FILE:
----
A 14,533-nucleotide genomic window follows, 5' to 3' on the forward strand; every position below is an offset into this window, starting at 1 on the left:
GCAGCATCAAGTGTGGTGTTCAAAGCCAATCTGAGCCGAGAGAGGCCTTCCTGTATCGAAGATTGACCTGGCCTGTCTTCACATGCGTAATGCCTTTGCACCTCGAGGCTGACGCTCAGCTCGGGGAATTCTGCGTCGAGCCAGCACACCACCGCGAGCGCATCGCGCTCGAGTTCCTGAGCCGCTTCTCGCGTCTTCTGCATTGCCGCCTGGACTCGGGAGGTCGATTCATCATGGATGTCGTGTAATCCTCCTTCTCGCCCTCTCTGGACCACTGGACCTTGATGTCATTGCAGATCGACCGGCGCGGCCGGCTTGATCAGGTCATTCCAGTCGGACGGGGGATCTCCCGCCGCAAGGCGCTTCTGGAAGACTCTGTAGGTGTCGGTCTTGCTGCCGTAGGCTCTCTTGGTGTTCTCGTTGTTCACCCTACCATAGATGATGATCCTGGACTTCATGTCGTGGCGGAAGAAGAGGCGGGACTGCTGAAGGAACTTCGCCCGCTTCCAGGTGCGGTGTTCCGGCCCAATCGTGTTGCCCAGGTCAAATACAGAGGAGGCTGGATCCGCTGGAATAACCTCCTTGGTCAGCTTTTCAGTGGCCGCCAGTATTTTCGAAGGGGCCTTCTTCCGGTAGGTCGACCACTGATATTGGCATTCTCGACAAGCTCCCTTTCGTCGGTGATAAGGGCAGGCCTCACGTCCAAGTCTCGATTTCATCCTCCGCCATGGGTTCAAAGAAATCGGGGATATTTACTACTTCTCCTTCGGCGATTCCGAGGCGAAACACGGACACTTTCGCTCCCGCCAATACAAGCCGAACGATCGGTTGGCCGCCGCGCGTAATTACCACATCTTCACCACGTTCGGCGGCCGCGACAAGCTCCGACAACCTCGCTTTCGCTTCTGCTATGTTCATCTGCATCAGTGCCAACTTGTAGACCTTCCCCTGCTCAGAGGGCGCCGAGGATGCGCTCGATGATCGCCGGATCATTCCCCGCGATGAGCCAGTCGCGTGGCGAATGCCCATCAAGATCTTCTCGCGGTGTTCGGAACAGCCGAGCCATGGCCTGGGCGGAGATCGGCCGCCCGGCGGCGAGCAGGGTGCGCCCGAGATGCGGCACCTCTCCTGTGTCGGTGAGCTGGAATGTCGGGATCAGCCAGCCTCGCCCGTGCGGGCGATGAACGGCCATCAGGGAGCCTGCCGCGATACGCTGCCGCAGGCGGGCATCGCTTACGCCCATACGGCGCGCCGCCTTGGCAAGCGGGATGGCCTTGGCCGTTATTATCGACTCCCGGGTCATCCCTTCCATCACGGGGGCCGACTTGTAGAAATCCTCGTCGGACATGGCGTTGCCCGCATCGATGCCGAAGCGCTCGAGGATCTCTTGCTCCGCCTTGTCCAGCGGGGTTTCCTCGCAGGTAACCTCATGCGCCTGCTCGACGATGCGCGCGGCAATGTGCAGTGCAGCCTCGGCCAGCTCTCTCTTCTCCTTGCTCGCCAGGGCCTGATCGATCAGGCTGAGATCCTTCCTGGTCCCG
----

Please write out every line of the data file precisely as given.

A 14,533-nucleotide genomic window follows, 5' to 3' on the forward strand; every position below is an offset into this window, starting at 1 on the left:
GCAGCATCAAGTGTGGTGTTCAAAGCCAATCTGAGCCGAGAGAGGCCTTCCTGTATCGAAGATTGACCTGGCCTGTCTTCACATGCGTAATGCCTTTGCACCTCGAGGCTGACGCTCAGCTCGGGGAATTCTGCGTCGAGCCAGCACACCACCGCGAGCGCATCGCGCTCGAGTTCCTGAGCCGCTTCTCGCGTCTTCTGCATTGCCGCCTGGACTCGGGAGGTCGATTCATCATGGATGTCGTGTAATCCTCCTTCTCGCCCTCTCTGGACCACTGGACCTTGATGTCATTGCAGATCGACCGGCGCGGCCGGCTTGATCAGGTCATTCCAGTCGGACGGGGGATCTCCCGCCGCAAGGCGCTTCTGGAAGACTCTGTAGGTGTCGGTCTTGCTGCCGTAGGCTCTCTTGGTGTTCTCGTTGTTCACCCTACCATAGATGATGATCCTGGACTTCATGTCGTGGCGGAAGAAGAGGCGGGACTGCTGAAGGAACTTCGCCCGCTTCCAGGTGCGGTGTTCCGGCCCAATCGTGTTGCCCAGGTCAAATACAGAGGAGGCTGGATCCGCTGGAATAACCTCCTTGGTCAGCTTTTCAGTGGCCGCCAGTATTTTCGAAGGGGCCTTCTTCCGGTAGGTCGACCACTGATATTGGCATTCTCGACAAGCTCCCTTTCGTCGGTGATAAGGGCAGGCCTCACGTCCAAGTCTCGATTTCATCCTCCGCCATGGGTTCAAAGAAATCGGGGATATTTACTACTTCTCCTTCGGCGATTCCGAGGCGAAACACGGACACTTTCGCTCCCGCCAATACAAGCCGAACGATCGGTTGGCCGCCGCGCGTAATTACCACATCTTCACCACGTTCGGCGGCCGCGACAAGCTCCGACAACCTCGCTTTCGCTTCTGCTATGTTCATCTGCATCAGTGCCAACTTGTAGACCTTCCCCTGCTCAGAGGGCGCCGAGGATGCGCTCGATGATCGCCGGATCATTCCCCGCGATGAGCCAGTCGCGTGGCGAATGCCCATCAAGATCTTCTCGCGGTGTTCGGAACAGCCGAGCCATGGCCTGGGCGGAGATCGGCCGCCCGGCGGCGAGCAGGGTGCGCCCGAGATGCGGCACCTCTCCTGTGTCGGTGAGCTGGAATGTCGGGATCAGCCAGCCTCGCCCGTGCGGGCGATGAACGGCCATCAGGGAGCCTGCCGCGATACGCTGCCGCAGGCGGGCATCGCTTACGCCCATACGGCGCGCCGCCTTGGCAAGCGGGATGGCCTTGGCCGTTATTATCGACTCCCGGGTCATCCCTTCCATCACGGGGGCCGACTTGTAGAAATCCTCGTCGGACATGGCGTTGCCCGCATCGATGCCGAAGCGCTCGAGGATCTCTTGCTCCGCCTTGTCCAGCGGGGTTTCCTCGCAGGTAACCTCATGCGCCTGCTCGACGATGCGCGCGGCAATGTGCAGTGCAGCCTCGGCCAGCTCTCTCTTCTCCTTGCTCGCCAGGGCCTGATCGATCAGGCTGAGATCCTTCCTGGTCCCG